Contemporary policy issues often have long historical precedents. History can therefore provide policymakers with some perspective through the knowledge of past patterns, and when used responsibly, it can have a constructive influence on policy. Historical evidence can benefit policymakers as it provides not merely insight into the past, but also a basis for informed decisions, which can be drawn through the examination of continuity and change.
This course looks at how history can be relied on to enhance an understanding of the present as well as raise awareness of the dangers of the negative abuse of history. It will encourage innovative ways to use historical knowledge to address present and future policy issues. Students will be encouraged to look at historical parallels, challenge existing paradigms and identify major paradigm shifts through a variety of historical case studies. This will be complemented by the perspectives of distinguished policy practitioners, who will reflect on their own experiences in historical context.
Upon successful completion, students will have the knowledge and skills to:
- Demonstrate an awareness of historical perspectives to understand contemporary national security issues affecting Australia.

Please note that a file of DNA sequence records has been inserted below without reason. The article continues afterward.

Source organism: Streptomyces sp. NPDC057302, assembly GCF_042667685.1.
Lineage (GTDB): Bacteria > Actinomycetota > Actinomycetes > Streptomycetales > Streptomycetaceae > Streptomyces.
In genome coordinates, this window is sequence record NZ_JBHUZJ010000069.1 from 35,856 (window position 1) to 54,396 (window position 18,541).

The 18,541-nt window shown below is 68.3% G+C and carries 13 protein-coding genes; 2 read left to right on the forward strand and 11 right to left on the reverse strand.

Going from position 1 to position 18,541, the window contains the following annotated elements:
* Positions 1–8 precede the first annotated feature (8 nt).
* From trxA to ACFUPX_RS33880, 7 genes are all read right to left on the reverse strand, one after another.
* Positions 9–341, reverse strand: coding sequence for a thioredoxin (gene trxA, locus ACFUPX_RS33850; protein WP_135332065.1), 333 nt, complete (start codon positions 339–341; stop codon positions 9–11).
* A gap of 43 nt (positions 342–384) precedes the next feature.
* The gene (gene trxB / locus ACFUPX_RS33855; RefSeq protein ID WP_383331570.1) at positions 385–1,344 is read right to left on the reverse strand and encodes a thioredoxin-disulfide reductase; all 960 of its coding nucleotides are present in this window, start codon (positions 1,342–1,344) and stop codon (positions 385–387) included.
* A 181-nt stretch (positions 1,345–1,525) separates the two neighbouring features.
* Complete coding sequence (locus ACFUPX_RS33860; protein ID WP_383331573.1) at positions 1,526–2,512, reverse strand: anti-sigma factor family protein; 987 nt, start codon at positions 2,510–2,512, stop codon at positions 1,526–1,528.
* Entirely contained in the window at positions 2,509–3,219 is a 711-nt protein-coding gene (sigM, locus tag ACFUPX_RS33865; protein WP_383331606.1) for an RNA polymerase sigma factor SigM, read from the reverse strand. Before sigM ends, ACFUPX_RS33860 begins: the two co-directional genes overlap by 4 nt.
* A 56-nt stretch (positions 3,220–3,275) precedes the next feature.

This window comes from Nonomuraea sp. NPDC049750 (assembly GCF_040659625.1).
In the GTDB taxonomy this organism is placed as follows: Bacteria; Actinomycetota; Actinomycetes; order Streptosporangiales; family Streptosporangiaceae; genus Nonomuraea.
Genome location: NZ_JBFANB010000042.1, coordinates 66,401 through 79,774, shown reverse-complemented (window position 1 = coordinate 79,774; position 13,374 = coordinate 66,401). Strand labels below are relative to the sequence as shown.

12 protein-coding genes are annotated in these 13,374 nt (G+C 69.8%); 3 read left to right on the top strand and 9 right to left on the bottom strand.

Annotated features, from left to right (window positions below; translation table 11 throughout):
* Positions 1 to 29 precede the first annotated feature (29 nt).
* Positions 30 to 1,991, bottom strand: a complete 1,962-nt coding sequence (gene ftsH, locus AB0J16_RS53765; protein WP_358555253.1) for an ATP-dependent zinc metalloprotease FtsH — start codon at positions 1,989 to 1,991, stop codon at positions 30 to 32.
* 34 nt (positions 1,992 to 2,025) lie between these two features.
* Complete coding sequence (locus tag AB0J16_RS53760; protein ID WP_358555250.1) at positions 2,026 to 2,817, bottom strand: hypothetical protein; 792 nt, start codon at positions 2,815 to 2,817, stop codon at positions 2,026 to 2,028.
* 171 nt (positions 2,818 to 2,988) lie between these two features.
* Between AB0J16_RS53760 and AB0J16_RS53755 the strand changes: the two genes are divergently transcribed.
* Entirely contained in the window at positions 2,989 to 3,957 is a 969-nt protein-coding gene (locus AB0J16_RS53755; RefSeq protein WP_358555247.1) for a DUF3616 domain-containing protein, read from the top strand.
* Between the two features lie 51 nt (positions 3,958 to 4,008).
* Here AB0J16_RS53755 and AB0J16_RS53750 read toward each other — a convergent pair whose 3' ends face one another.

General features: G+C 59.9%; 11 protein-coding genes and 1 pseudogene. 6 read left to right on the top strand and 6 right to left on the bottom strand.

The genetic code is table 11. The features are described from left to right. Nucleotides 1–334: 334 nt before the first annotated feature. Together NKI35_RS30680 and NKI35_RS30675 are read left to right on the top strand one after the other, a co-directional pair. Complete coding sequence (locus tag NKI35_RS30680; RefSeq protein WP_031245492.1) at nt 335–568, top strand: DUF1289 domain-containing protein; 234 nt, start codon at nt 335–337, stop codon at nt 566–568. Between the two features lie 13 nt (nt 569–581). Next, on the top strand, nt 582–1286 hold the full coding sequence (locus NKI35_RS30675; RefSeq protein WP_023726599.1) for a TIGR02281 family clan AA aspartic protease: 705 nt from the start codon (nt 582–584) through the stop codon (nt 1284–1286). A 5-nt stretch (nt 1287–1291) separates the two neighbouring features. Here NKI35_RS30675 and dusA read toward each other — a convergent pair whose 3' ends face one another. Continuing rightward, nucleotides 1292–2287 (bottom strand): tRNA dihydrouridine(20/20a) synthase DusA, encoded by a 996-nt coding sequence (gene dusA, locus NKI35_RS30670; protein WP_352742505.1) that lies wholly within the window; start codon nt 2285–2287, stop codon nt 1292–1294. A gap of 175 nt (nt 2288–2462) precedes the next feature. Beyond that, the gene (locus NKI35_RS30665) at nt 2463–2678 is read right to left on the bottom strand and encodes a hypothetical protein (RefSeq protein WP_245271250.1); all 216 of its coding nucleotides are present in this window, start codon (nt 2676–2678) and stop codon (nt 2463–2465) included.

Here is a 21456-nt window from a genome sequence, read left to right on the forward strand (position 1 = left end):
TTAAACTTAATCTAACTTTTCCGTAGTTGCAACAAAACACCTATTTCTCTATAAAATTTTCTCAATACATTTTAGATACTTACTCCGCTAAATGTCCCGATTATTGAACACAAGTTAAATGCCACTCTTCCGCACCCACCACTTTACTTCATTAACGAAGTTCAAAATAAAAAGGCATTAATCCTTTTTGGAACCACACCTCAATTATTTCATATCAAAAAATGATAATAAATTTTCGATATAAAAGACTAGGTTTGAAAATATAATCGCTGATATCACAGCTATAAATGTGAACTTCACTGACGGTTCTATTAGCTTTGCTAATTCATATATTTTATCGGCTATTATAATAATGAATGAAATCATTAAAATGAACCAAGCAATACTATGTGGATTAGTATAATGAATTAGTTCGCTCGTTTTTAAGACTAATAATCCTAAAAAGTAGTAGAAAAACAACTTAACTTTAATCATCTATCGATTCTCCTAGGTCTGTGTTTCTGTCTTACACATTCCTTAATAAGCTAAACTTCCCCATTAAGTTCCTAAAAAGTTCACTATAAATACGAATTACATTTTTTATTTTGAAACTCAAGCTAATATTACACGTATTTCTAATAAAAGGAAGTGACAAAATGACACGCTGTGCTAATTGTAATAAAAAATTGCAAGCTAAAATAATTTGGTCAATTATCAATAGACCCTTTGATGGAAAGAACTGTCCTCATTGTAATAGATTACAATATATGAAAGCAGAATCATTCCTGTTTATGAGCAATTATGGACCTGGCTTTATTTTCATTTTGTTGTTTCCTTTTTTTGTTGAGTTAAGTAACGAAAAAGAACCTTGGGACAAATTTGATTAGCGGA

- Develop an understanding of national security policy within a long-term and complex context.
- Critically analyse the benefits of using history as evidence for policy implementation and development.
- Conduct independent research.
- Develop and communicate ideas, analysis, and argument in a range of forms for professional and scholarly audiences.
- Historical Context Assignment (1,500) (25) [LO 1,2,5]
- Research Essay (3,000) (50) [LO 1,2,3,4,5]
- Reflective Paper (1,500) (25) [LO 1,2,3,5]
The ANU uses Turnitin to enhance student citation and referencing techniques, and to assess assignment submissions as a component of the University's approach to managing Academic Integrity. While the use of Turnitin is not mandatory, the ANU highly recommends Turnitin is used by both teaching staff and students. For additional information regarding Turnitin please visit the ANU Online website.
Two-hour weekly seminars (24 hours).
Three two hour extra research skills seminars (6 hours).
Individual study approx. 8-10 hours per week (100-120 hours).
Tuition fees are for the academic year indicated at the top of the page.
If you are a domestic graduate coursework or international student you will be required to pay tuition fees. Tuition fees are indexed annually. Further information for domestic and international students about tuition and other fees can be found at Fees.
- Student Contribution Band:
- Unit value:
- 6 units
If you are an undergraduate student and have been offered a Commonwealth supported place, your fees are set by the Australian Government for each course. At ANU 1 EFTSL is 48 units (normally 8 x 6-unit courses). You can find your student contribution amount for each course at Fees. Where there is a unit range displayed for this course, not all unit options below may be available.
Offerings, Dates and Class Summary Links
Class summaries, if available, can be accessed by clicking on the View link for the relevant class number.
|Class number||Class start date||Last day to enrol||Census date||Class end date||Mode Of Delivery||Class Summary|
|4375||22 Feb 2021||01 Mar 2021||31 Mar 2021||28 May 2021||In-Person and Online||N/A|